John -- Bank of America -- Analyst

Got it. Thank you. And if I could squeeze in a quick follow-up. So in regards to the new products coming into the market in 2022, just wondering if we were to think about the contribution from these products relative to 2021, how much growth do you expect them to contribute? Thank you.

Yoav Zeif -- Chief Executive Officer

Great question, but you know that our policy is not to share these type of details in 2021. We get to the quarter in 2022 -- early 2022, and we'd be happy to discuss it.

John -- Bank of America -- Analyst

Got it. Thank you.

Operator

Thank you. Our next questions come from the line of Jim Ricchiuti with Needham & Company. Please proceed with your question.

Jim Ricchiuti -- Needham & Company -- Analyst

Hi. Good afternoon. Congratulations on the quarter. And maybe just as a follow-up to the prior question, and you may not be able to answer it. But if we think about the newer products, the H350, the P3, and I realize you can't be granular, but can you tell us if you anticipate those products ramping in the earlier part of 2022? Or is this -- is the expectation that your optimism, the scale-up in that takes place more in the second half?

Yoav Zeif -- Chief Executive Officer

We are now in the process of closing our budget or AOP for next year. So even if I want to give you the exact numbers, I don't know them yet. So we are very authentic on this one. We have beta sites, many beta sites with H350. We are on the verge of launching it. The beta sites are very happy they are producing end-use parts to end customers, very large OEMs, by the way. We get very good feedback from the end user. So from the automotive company, from the consumer good companies, from the aerospace companies that are using our part, this is very encouraging. We are going to launch it. We'll ramp it up next year, and I believe it will be a significant revenue stream next year and definitely as a product line in the next five, six years.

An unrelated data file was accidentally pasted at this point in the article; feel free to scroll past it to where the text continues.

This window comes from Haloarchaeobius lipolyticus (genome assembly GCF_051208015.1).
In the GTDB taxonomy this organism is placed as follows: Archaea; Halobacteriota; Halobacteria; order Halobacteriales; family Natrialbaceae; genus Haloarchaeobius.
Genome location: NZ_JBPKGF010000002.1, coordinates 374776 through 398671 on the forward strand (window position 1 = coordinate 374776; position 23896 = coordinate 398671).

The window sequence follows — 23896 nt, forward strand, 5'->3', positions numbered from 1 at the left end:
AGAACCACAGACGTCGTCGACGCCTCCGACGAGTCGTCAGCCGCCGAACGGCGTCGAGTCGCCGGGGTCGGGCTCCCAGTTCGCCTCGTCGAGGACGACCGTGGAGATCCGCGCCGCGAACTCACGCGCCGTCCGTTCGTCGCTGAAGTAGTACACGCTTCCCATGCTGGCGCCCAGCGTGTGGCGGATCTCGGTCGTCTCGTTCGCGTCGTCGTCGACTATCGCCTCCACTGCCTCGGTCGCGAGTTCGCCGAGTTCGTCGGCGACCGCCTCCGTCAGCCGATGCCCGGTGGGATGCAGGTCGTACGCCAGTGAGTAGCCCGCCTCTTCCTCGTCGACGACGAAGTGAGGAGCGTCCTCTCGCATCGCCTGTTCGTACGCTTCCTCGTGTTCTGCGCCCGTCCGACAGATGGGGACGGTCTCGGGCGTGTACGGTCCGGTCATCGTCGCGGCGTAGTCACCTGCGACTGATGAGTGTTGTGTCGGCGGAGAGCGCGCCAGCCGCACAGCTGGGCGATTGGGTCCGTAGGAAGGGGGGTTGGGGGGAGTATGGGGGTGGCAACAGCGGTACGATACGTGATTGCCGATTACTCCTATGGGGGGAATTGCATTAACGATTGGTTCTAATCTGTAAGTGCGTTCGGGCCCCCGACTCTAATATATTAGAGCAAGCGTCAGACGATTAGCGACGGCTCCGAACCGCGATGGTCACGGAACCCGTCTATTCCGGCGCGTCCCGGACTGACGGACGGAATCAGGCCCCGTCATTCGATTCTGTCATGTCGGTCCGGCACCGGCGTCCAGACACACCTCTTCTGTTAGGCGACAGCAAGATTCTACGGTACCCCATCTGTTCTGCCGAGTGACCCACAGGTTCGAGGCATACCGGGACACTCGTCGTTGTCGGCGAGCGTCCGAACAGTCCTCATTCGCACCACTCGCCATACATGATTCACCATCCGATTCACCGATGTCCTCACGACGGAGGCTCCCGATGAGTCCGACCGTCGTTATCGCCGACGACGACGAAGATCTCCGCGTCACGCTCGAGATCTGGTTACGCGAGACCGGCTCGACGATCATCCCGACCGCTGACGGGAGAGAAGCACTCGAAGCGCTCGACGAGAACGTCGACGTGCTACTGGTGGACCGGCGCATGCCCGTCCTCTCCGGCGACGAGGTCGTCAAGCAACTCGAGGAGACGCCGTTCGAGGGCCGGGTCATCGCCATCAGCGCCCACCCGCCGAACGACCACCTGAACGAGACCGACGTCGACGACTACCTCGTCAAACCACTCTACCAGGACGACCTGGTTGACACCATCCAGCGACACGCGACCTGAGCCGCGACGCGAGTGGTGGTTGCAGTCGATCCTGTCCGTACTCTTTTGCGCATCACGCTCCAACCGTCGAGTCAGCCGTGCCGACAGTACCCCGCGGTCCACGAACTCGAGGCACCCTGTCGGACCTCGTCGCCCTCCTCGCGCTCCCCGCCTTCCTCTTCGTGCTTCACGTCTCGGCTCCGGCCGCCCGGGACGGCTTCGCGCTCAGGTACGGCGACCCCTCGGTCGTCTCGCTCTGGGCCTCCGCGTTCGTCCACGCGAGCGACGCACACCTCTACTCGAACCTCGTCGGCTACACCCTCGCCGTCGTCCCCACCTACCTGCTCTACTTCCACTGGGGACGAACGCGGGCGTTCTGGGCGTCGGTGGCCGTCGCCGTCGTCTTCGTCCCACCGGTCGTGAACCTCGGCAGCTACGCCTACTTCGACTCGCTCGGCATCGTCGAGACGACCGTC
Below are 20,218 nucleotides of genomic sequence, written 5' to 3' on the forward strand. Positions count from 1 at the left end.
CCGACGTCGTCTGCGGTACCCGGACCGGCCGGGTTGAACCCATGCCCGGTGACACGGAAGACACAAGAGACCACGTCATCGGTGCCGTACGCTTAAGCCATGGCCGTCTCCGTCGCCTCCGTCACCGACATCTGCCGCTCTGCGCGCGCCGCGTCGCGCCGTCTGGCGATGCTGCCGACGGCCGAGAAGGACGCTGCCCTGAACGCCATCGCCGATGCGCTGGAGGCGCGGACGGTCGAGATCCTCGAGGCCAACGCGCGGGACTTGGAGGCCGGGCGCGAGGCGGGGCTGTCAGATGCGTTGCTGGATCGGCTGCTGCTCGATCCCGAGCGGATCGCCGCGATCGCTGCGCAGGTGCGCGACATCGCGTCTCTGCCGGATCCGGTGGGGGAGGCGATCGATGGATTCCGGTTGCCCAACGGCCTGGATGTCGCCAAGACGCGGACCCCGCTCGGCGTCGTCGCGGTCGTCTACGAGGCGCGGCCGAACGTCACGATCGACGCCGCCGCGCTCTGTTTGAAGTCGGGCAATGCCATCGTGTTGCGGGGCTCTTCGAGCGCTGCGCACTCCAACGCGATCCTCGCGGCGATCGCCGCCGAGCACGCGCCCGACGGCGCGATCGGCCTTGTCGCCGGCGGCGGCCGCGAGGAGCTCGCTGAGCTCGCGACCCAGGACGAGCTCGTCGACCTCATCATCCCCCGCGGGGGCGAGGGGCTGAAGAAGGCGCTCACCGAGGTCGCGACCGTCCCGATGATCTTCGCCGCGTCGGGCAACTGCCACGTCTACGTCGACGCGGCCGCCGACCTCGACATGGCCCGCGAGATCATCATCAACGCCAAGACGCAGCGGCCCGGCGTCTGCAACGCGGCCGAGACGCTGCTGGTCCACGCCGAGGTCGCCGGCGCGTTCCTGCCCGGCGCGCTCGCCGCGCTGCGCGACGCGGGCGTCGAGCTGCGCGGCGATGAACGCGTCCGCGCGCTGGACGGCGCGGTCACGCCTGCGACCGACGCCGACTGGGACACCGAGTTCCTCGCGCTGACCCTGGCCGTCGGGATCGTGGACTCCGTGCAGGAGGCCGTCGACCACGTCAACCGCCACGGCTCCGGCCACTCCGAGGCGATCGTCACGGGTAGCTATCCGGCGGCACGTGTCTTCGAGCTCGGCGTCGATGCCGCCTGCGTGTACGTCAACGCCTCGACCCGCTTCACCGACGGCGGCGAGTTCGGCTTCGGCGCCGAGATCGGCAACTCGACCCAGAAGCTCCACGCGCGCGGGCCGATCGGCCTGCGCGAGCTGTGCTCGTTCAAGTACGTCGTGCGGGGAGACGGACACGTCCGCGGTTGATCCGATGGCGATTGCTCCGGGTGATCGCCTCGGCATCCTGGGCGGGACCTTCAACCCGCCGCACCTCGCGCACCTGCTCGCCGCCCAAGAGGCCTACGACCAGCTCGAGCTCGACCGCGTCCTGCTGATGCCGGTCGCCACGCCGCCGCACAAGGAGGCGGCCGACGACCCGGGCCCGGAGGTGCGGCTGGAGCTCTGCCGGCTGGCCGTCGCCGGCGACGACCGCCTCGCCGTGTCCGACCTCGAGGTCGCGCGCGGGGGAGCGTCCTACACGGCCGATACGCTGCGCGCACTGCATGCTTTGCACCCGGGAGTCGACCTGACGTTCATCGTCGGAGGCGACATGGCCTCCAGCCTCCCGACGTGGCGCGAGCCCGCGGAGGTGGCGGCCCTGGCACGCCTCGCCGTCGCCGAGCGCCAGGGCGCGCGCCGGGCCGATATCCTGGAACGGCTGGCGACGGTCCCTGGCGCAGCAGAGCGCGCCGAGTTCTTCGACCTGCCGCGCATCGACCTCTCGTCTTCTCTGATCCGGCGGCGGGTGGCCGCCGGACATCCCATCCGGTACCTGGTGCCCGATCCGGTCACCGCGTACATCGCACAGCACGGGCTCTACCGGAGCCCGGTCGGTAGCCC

Jim Ricchiuti -- Needham & Company -- Analyst

That's helpful. And if I could, just on the Stratasys direct business, you're seeing -- well, there appears to be a nice recovery there. And presumably, some of that is just the industry recovery. But I'm wondering if you're also potentially taking some share there? Or is this just a case of a broader industry recovery that you're benefiting from?